If the student will remember that the same kind of action as that illustrated at A and B, is occurring at all times in the engine, when it is being operated under its own power, he can appreciate just how the power passing from the engine into the transmission line may be used to turn the propeller shaft. This in turn will drive the axle shafts which are geared 5 to 1 with reference to the propeller shaft and turn the rear wheels to drive or propel the car forward in the case of forward speed, or in a reverse direction in the case of reverse speed.

The student should now have an elementary understanding of just what is meant by power, torque, and work in relation to the automobile and thus be in a position to understand the need of knowing the theory on which the construction of the gasoline automobile is made.

Engine and ignition time

Only those parts which are essential to engine or ignition timing are shown. Engine timing is done from cylinder Number 1, considering the first throw of the crankshaft and the first rod and piston. The two cams, the two valve lifters, and the two valves belonging to this cylinder are considered for this work. The camshaft gear and the crankshaft gear likewise are essential. Other parts of the engine are nonessential and, for the sake of the study and actual engine-timing process, may be entirely ignored.

In addition to the parts named above, other parts are necessary for ignition timing. These are the timer-distributor, the ignition drive shaft and gears, all spark plugs, spark-retard device, ammeter, ignition switch and the primary wiring, the distributor (part of the ignition head), and the high-tension wiring. These units have all been gathered in compact, yet visible form, in the instruction stand illustrated. The stand does not illustrate engine-building practice, but rather illustrates exact timing of parts, functions of parts, and interrelation of those parts essential to engine and ignition timing.

Diesel engine principle

Fuel is not drawn in with the air but is injected after the air charge has been compressed. Compression ignition is used to fire the mixture. Otherwise the cycle of operation is the same as for the gasoline engine.

Casting cylinder blocks

Since the earliest successes of the motor car, the tendency in cylinder design has been along the line of arranging them all in one block. The earliest designs called for single cylinder castings, mounted individually on a crankcase casting. Next came the cylinders cast in pairs for the four-cylinder engine, and with the development of the six-cylinder engine the cylinders were cast in two blocks, three to a block. Shortly, the manufacturers were casting the four cylinders in one block for the four-cylinder engine, but the practice of casting the six cylinders together was a bit slower in being made practical.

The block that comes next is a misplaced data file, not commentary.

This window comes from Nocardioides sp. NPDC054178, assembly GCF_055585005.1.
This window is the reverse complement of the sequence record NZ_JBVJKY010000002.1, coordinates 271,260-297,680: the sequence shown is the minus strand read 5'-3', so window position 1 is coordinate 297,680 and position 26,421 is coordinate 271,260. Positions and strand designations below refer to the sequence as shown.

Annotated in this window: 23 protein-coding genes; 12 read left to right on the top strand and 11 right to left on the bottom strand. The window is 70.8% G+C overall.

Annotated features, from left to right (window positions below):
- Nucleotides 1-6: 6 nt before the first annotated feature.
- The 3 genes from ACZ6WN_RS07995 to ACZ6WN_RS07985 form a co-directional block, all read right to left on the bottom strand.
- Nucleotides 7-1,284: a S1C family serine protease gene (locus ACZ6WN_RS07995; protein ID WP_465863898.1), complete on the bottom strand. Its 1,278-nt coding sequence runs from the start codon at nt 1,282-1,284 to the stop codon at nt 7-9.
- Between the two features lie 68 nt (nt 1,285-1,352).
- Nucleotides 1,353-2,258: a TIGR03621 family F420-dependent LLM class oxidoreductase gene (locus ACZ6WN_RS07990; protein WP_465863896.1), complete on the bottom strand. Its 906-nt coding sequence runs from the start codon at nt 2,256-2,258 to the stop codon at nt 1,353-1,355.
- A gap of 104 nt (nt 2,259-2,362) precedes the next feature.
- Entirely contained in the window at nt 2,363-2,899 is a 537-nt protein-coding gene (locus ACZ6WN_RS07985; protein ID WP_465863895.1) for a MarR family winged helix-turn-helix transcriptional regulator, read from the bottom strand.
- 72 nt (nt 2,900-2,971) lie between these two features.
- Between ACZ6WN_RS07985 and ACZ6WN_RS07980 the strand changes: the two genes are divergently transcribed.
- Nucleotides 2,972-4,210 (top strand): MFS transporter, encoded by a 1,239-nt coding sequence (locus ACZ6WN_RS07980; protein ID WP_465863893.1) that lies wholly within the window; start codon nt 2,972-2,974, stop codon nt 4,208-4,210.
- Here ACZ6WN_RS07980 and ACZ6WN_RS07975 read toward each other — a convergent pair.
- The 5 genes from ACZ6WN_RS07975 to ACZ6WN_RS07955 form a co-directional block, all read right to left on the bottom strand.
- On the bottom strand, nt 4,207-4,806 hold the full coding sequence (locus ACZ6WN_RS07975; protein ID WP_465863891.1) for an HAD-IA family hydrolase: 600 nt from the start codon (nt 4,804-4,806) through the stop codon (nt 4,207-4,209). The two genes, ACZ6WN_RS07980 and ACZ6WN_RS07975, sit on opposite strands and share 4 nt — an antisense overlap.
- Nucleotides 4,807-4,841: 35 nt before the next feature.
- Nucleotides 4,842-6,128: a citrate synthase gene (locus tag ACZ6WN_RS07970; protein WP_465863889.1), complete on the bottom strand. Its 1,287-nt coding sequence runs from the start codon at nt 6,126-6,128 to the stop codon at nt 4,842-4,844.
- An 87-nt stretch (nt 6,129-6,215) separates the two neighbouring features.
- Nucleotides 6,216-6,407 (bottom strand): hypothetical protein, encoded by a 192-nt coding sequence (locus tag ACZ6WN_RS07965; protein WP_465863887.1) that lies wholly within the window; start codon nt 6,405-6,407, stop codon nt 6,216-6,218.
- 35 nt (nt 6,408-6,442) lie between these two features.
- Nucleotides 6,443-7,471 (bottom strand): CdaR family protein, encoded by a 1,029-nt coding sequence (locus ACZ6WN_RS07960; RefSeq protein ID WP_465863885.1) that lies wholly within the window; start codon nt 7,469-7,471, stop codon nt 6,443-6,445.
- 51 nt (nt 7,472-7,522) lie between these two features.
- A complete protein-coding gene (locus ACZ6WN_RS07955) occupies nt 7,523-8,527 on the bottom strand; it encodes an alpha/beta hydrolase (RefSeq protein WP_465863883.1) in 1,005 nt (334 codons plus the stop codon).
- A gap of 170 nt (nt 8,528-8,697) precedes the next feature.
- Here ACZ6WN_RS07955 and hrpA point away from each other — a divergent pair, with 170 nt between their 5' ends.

Eight cylinders in V form or in line in a single block are designed and produced without eliciting any comment in modern practice. However, the matter of turning out perfect castings, as complicated as are the castings for a modern motor-car engine, is no slight feat. Not only are the water jackets and other passageways cast about the cylinders for their cooling, but the intake ports and exhaust ports are cored out in the casting. All manner of bosses, brackets, and other parts are cast as part of the single-block casting.

A block so cast is without a multitude of joints and connections, which are needed when cylinders are cast separately and assembled on a crankcase. Perhaps the greatest improvement, however, is one of engine operation. Casting the cylinders in one block helps to maintain an even operating temperature throughout the entire block and assures approximately the same operating temperature to all cylinders.

Power impulses

The number of cylinders in an engine has less to do with the power of the engine than with its smoothness. For instance, it is easily possible to build a 100-horse-power engine with four, six, or eight cylinders. Naturally the pistons in the four would have approximately twice the head area of those in the eight. Each power impulse gained from burning fuel charges would need to be approximately twice as heavy for like engine speeds of an eight. Heavier impulses result in greater strains and consequently more vibration.

While it is true that inherent balance and other engineering data enter into this picture, it is generally conceded that the forces of the power impulses are the largest factor in smooth or rough engines.

Engine bearings

In practically all instances, the main bearings of motor-car engines are cast or fitted into the webs and ends of the crankcase. These bearings are usually of the babbitt-lined type, in most cases. Ball bearings have been used with success, but this construction is seldom used for passenger-car engines. Lead-bronze, steel-backed bearings are claimed to show a longer life under conditions of hard service. Airplane and marine, as well as truck engines, are using them with complete success. They are also used with success in passenger-car engines. The babbitt and bronze bearings are what is termed the split-bushing or plain-bearing type.